directed by Ericson Core

starring Mark Wahlberg, Greg Kinnear, Elizabeth Banks


I was only in grade school, but I remember the mid-1970s very well. Gas shortages, high unemployment, an unbelievable recession. While it was hardly the Great Depression, I recall people reacting to adversity in much the same way my grandparents did. In an age before the Internet and other high-tech forms of instant gratification/diversion, folks had comparably stronger social ties. Friends and family not only provided cheap entertainment, they were leaned on in hard times.

This concept is the real theme of Invincible, an inspirational film about friends and family disguised as a football movie set in 1976.

Mark Wahlberg stars as Vince Papale, a 30-year-old Philadelphia bartender and Eagles season ticketholder who’s a sensation in the town’s smash-mouth sandlot football league. After he loses his part-time teaching job and his fair-weather wife leaves him, Papale hesitantly attends an open tryout for his beloved Eagles after new coach Dick Vermeil (Greg Kinnear) takes charge of the down-and-out team.

Despite his absolute lack of collegiate experience (and only a year of high school football), Papale’s talent and attitude impresses Vermeil, who invites him to training camp. For readers not familiar with professional football, this is akin to a good karaoke singer being asked to open for the Rolling Stones.

The movie follows Papale’s efforts to make the team, whose veterans naturally resent him and the media attention Papale draws. The wide receiver spends many of his evenings back at the bar with his lifelong buddies, who are struggling with layoffs and labor strikes. Papale’s change-of-luck has quite an uplifting effect on them; also uplifted is a blossoming romance between the local hero and new bartender Janet (Elizabeth Banks).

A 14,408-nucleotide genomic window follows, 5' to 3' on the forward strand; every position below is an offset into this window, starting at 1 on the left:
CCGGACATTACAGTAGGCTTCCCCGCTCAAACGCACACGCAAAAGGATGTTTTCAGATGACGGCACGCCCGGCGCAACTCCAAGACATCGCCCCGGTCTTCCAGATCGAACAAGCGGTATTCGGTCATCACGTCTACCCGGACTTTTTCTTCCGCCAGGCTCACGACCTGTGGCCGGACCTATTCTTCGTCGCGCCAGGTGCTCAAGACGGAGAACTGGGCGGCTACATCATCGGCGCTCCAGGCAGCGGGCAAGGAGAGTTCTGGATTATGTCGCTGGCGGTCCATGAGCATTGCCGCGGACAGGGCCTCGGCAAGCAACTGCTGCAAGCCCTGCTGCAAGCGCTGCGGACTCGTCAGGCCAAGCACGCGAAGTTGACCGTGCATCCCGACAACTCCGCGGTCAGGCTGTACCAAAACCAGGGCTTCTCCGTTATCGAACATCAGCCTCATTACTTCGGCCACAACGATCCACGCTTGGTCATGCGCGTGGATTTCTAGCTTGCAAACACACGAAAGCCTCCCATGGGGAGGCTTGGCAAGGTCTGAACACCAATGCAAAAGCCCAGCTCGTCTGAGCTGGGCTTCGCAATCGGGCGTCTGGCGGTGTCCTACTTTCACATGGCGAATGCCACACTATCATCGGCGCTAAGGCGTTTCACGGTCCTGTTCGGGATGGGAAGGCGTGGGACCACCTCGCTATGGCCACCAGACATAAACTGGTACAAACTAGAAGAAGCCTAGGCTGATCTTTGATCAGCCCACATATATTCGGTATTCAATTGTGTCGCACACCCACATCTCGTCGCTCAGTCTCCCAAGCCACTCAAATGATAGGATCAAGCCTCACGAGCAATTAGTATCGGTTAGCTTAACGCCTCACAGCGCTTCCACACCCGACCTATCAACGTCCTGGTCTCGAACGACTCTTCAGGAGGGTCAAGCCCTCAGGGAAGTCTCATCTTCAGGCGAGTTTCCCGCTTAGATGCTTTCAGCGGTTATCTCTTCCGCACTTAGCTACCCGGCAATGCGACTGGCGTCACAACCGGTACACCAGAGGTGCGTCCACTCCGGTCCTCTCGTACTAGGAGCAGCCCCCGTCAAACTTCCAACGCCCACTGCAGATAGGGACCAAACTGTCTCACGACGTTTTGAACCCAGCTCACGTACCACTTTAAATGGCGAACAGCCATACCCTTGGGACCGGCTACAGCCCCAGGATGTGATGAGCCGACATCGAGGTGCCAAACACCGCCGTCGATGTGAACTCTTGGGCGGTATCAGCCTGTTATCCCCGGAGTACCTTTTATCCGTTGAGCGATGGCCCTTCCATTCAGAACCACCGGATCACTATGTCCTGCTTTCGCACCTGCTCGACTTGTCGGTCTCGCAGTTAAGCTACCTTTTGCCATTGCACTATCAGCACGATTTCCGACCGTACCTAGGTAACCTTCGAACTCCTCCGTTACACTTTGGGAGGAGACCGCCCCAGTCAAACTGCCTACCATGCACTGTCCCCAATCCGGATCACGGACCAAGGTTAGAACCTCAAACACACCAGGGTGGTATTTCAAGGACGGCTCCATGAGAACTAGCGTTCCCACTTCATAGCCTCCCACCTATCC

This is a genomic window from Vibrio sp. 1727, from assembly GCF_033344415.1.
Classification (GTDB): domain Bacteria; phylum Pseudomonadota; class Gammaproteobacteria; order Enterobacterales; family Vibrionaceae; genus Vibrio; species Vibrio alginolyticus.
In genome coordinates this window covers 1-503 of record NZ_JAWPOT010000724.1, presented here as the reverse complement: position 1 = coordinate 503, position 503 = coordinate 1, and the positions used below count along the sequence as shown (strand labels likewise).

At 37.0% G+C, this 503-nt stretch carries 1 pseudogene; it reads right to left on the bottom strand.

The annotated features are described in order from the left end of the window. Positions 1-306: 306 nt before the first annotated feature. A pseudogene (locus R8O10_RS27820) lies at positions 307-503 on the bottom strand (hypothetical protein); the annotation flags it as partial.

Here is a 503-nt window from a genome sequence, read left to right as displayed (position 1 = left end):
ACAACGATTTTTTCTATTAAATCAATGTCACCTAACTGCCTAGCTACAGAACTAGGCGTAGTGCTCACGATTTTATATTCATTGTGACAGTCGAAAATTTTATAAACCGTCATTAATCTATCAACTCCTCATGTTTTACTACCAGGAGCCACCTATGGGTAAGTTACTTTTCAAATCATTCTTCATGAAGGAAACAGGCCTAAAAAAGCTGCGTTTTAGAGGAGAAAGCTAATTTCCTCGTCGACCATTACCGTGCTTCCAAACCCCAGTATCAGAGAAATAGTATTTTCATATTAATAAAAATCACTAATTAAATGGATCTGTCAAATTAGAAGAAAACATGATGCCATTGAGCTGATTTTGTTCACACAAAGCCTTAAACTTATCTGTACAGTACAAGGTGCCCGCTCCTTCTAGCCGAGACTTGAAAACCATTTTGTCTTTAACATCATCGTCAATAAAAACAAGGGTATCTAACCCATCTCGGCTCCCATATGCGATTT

Director/cinematographer Ericson Core does a fantastic job of conveying the grittiness of 1970s Philly, and he demonstrates a keen eye for the gridiron, as well. The football action is extremely authentic, and Wahlberg’s muscular athleticism is a real plus (there were few, if any, stand-ins; Wahlberg actually scrimmaged with pro footballers).

My favorite scene is the team’s first pre-season game in Dallas — the inspired camera work and rapid-fire direction really put the audience in Papale’s helmet, so to speak. The Cowboys cheerleaders, 50,000 screaming fans, superstars such as “Too Tall” Jones and Roger Staubach warming up across the field — the off-the-streets rookie is literally dizzy, thinking, “How did I get here?”

The filmmakers fudge a few details and omit a couple of key facts (most importantly, Papale had previously played a year in the flash-in-the-pan World Football League, and he was a collegiate track star), but the script stays fairly true to the story, overall. Ironically, this aspect of the movie proves to be its minor Achilles heel, as Vince Papale’s story isn’t quite as compelling as some other athletes-turned-cinema-heroes.

Wahlberg is smaller than the real Papale, but he’s no runty Rudy. Papale didn’t have a teammate with cancer (Brian’s Song), nor was he badly injured in Vietnam (Fighting Back: The Rocky Bleier Story). However, the special teams kamikaze had admirably large stones, and was an incalculable inspiration to the people of Philadelphia during a tough era (they even nicknamed him “Rocky”), and that is enough for me.

At the end of the fourth quarter, Invincible remains a solid, feel-good movie, suitable for a Sunday family outing or a Friday night date. Nothing more, nothing less.


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